Kirkus Review of Edger Lives
We meet again, Über Dorks… The circle is now complete. Kirkus wrote a nice review of Edger Lives. Indeed I am powerful, as the emperor has foreseen…
Here is the link: Kirkus Review
After mysteriously losing his abilities, a psychic superhero tries to prevent an assassination and thwart a powerful villain in this comedy-action sequel.
To protect his loved ones, Edger Bonkovich pretends to be dead after the evil organization Nostradamus destroys his house. He’s living in Burbank, California, with spy Mary Thomas of the Global Strategic Peace Organization Taskforce as his protector and cover wife. Edger has the ability to access the Collective Unconscious, a “psychic stratum” of everyone living or dead. Bruce Lee, for example, can temporarily take control, affording Edger martial arts deftness. But when Nostradamus agents suddenly attack Edger and Mary at home, his power inexplicably vanishes. He only has access to Nigel Willianbottom, a Brit with few discernible skills. Meanwhile, Australian Prime Minister Watson is planning to admit he’s a Nostradamus official and name others. GSPOT boss Alexandra Hamilton assigns Edger and Mary the task of preventing the prime minister’s potential assassination. But Alex distrusts Mary, who confesses Watson is her father, whom she wouldn’t mind killing. Edger soon learns of a supervillain who’s capable of reading minds. Despite his diminished psychic abilities, Edger has a ring that, combined with the super-serum in his blood, covers him in a super-suit for inevitable confrontations with baddies. Beem (Edger, 2018, etc.) loads his second series installment with vivid characters and subplots. Many of them ultimately link to Edger (for example, a Russian assassin) or have a pre-existing connection, like Fabio Jimenez, Edger’s best friend who believes he’s dead. While readers may have trouble keeping up with the influx of characters, the story retains a steady pace of action and high jinks. These include clones, possible aliens, and a Collective Unconscious message from Edger’s supposedly dead father. Humor is in abundance, from mostly unhelpful Nigel to appearances by real-life figures, including Freud and Vladimir Putin. But there are sincere moments as well, as the goofy but likable protagonist expresses genuine feelings for Mary and misses his friends and family.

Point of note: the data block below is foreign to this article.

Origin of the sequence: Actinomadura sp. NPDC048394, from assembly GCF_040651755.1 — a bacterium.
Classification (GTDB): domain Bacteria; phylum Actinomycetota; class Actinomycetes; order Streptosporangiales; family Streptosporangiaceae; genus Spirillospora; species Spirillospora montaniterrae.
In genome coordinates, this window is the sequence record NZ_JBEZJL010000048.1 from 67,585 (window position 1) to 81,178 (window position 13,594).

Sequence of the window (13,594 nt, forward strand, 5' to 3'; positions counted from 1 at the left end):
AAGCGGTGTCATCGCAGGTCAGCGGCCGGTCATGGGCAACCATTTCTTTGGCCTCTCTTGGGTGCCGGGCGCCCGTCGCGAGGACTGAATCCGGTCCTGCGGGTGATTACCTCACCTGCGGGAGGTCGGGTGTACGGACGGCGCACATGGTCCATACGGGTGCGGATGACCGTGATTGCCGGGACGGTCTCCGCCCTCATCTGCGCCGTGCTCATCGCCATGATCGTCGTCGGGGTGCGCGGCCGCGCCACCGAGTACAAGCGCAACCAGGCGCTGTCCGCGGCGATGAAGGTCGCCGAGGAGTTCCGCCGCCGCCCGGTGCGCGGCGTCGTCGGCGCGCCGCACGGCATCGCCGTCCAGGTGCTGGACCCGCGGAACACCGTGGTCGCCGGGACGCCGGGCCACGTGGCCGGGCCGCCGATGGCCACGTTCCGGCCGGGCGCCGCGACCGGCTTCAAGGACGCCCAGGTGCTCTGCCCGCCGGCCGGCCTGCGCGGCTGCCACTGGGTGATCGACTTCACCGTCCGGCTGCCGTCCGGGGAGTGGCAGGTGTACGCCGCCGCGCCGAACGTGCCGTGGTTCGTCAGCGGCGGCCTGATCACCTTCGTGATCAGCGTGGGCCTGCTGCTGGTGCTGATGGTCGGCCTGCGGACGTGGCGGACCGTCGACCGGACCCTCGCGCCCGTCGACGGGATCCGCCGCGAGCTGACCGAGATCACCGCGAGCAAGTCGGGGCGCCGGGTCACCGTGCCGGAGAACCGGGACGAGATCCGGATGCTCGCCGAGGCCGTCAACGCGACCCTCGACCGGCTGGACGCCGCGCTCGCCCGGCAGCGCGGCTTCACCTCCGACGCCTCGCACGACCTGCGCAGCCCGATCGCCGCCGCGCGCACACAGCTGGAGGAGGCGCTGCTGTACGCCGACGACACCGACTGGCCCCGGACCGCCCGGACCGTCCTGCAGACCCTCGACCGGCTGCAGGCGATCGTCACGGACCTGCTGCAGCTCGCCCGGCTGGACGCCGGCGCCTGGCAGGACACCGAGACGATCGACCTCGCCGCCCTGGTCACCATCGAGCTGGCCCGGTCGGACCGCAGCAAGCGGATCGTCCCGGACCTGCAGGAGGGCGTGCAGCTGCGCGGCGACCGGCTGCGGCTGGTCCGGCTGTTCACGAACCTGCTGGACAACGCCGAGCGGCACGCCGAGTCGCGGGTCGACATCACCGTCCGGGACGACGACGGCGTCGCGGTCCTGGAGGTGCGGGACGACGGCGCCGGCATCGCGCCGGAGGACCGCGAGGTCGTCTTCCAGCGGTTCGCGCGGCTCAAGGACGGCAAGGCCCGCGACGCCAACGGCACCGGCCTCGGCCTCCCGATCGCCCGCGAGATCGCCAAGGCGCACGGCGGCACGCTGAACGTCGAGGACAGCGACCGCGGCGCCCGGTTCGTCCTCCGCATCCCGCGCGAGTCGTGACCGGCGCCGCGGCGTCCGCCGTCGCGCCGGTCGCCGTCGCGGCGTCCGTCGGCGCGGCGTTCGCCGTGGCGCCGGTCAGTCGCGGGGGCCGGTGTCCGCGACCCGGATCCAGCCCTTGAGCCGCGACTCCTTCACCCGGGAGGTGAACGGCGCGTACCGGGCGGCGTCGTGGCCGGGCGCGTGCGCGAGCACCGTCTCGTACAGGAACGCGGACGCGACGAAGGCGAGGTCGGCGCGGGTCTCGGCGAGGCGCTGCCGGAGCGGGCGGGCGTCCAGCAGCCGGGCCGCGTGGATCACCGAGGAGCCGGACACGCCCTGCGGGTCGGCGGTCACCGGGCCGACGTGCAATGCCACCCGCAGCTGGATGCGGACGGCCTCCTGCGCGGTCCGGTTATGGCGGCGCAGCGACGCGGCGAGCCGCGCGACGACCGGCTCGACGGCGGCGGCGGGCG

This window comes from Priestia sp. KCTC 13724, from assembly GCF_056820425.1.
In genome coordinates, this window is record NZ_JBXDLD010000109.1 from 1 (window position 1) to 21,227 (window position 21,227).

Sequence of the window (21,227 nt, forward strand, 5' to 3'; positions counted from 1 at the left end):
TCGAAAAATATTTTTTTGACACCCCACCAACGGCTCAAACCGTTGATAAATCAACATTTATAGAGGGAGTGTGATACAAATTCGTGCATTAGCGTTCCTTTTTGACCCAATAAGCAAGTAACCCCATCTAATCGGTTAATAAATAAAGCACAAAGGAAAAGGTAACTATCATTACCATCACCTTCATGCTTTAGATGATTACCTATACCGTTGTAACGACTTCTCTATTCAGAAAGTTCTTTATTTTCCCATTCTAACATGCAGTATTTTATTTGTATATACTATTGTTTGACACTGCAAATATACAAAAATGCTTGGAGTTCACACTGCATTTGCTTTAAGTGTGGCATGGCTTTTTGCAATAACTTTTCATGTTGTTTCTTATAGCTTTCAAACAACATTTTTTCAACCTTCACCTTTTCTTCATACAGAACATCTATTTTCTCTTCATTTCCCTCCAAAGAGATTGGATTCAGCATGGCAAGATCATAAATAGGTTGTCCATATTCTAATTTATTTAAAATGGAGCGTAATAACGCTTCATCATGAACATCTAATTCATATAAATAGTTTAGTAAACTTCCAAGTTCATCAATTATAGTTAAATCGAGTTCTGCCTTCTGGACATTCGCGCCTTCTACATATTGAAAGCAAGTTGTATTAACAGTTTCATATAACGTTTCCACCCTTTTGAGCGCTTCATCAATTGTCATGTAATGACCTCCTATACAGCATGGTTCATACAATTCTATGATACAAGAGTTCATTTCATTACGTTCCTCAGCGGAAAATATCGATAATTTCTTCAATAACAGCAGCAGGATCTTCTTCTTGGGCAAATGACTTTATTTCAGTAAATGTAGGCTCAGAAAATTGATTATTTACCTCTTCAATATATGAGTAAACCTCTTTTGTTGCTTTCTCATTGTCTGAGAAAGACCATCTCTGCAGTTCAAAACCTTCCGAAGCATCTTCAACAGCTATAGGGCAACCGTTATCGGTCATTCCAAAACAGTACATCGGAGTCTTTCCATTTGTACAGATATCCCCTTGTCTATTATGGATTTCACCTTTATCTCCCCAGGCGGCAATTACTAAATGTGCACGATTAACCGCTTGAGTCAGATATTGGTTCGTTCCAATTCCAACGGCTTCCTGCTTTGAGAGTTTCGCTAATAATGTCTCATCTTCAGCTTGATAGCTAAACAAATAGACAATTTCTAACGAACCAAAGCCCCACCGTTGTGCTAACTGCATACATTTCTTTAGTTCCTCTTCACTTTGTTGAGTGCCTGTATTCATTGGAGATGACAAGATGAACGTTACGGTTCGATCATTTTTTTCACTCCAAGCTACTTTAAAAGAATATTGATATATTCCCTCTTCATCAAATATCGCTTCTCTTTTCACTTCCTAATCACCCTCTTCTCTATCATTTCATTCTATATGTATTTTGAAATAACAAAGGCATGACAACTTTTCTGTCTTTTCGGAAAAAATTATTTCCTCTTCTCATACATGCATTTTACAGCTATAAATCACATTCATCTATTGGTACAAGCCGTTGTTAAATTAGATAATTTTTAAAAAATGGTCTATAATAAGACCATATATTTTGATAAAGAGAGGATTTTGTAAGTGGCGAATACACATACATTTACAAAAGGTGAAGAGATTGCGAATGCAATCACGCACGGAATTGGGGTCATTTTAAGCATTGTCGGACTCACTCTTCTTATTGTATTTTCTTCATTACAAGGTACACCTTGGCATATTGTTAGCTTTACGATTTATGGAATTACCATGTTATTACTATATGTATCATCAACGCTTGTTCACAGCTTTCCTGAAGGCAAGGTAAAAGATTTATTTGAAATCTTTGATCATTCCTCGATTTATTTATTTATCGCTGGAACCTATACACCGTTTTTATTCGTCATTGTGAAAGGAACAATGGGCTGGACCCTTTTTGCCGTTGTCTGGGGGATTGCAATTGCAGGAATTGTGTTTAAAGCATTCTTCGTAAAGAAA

A delightfully silly and bizarre superhero tale, with an ending that practically guarantees further installments.